Styes and Eyelid Bumps

Learn What Styes and Chalazia Are—and How to Treat Them

Child with stye
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Q. My five-year-old daughter has what looks like a pimple on the edge of her eyelid. I cannot tell if it is from an insect bite or maybe a cut that got irritated. The head burst today and a little bit of white stuff came out. Her eye is becoming more swollen and I am unsure as to what to do to make it go away. Currently we are out of the country in Peru, visiting family. Please help. William; Killeen, TX

A. If you have noticed other bites on her body or face, then it could be an insect bite, but it is most likely something called a stye or a chalazion. Styes and chalazia are types of small, red bumps that can form on the eyelid. For more information, keep reading. 

What Styes and Chalazia Are

This may surprise you, but a child's eyelid has hundreds of small oil glands near the eyelashes. These oil glands help to lubricate the eye, but they can become blocked or infected.

  • Chalazia: When a gland becomes blocked, it is called a chalazion. The oil inside the gland has hardened, causing the blockage. A chalazion tends to look swollen, tender, red, and lumpy, and sometimes it can grow as large as the size of a pea.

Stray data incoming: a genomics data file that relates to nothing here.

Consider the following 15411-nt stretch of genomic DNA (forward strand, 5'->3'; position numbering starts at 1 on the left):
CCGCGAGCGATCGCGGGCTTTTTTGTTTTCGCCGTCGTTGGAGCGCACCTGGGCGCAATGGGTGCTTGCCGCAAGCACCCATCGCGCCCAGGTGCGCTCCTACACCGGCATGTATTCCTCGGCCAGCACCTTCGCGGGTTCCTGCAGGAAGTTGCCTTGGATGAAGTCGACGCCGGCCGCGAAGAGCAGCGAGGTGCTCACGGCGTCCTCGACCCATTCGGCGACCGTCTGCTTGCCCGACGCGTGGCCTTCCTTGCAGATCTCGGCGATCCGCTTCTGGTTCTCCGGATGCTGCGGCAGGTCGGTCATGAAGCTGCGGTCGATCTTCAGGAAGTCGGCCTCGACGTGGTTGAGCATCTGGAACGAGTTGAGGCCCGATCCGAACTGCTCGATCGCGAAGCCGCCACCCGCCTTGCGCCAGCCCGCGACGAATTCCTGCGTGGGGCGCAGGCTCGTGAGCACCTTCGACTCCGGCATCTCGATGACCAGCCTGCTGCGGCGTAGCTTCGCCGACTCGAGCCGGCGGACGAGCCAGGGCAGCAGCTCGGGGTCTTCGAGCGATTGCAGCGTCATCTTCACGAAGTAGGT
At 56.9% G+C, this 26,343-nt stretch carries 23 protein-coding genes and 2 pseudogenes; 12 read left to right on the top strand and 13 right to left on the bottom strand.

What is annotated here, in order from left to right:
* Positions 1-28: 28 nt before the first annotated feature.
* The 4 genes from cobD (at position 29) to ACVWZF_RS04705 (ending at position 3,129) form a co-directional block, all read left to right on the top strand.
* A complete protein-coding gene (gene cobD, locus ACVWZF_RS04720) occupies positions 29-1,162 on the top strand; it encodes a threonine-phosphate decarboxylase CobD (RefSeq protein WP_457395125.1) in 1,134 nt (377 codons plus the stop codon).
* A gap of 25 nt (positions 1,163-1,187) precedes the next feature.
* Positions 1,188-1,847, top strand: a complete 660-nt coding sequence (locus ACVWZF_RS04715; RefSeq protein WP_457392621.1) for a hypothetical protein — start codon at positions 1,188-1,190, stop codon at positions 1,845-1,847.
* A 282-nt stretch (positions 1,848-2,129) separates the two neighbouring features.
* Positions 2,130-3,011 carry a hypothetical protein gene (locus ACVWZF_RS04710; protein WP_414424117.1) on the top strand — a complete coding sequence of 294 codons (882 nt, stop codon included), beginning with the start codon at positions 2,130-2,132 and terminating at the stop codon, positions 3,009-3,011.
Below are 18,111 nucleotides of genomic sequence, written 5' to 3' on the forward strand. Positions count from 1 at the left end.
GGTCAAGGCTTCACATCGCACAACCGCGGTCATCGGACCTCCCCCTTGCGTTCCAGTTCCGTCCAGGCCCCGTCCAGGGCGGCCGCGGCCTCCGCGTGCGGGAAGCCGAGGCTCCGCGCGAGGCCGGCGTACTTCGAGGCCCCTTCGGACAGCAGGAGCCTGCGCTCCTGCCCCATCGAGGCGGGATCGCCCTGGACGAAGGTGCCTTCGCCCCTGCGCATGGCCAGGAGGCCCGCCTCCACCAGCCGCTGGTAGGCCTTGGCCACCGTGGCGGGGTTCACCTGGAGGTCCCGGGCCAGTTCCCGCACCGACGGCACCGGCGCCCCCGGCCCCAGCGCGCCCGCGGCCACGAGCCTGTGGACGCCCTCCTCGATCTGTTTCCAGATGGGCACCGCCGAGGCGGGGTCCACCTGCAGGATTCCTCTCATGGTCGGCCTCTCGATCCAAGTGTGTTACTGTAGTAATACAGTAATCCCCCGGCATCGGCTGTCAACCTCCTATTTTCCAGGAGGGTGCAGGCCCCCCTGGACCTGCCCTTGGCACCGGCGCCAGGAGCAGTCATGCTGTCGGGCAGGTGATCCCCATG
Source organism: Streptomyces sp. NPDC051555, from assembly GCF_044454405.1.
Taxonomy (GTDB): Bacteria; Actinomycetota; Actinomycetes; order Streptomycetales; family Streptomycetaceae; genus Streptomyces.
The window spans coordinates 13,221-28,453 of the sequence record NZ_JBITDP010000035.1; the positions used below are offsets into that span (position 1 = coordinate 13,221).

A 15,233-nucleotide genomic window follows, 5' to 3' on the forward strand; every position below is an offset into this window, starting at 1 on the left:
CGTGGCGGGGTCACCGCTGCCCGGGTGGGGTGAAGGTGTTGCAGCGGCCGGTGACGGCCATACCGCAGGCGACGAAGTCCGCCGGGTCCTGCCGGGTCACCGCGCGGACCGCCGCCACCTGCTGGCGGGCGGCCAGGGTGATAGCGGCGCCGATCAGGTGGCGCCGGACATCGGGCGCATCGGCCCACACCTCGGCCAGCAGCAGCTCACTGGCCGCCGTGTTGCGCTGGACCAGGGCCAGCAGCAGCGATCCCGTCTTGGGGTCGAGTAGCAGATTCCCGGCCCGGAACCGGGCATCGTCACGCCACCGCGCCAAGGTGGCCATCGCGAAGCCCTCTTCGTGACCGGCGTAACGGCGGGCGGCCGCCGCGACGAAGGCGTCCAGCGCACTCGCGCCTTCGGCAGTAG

• Styes: When a gland becomes infected, it is called a stye or hordeolum. The infection is generally caused by staphylococcal bacteria, which is located on the surface of the skin. This also produces a red, swollen lump, but it can be smaller than a chalazion and it's usually located on the edge or the inside of the eyelid. It also tends to be closer to the surface of the eyelid than a chalazion. A stye tends to be painful, while a chalazion usually isn't. 

    How to Treat Styes and Chalazia

    A chalazion or stye may disappear on its own. If it doesn't, the main treatment for a stye or a chalazion is the frequent use of warm compresses. To use a warm compress, dip a washcloth in warm water (you can even throw some mild soap in there, to keep the eyelid clean), wring it out, and then have your daughter apply it to the affected area four to six times a day for 10 to 15 minutes at a time.

    The warmth can loosen the hardened oil and allow it to drain. Your daughter can gently massage the area with the wash cloth while she holds it there, but she should never try to squeeze the chalazion or stye, because that may make it worse. 

    If she has been using a warm compress several times a day for two consecutive days and you're not seeing any improvement, or if symptoms are becoming more severe or spreading to other parts of her face, call her pediatrician or a pediatric ophthalmologist (a children's eye doctor), because she may need further treatment. 

    Styes that won't go away, for instance, may need to be treated with antibiotic eye drops or an antibiotic ointment. If the infection spreads outside the eye, the doctor may advise taking an oral antibiotic pill. In rare cases, a doctor may also need to cut into the stye to help it drain and heal faster. 

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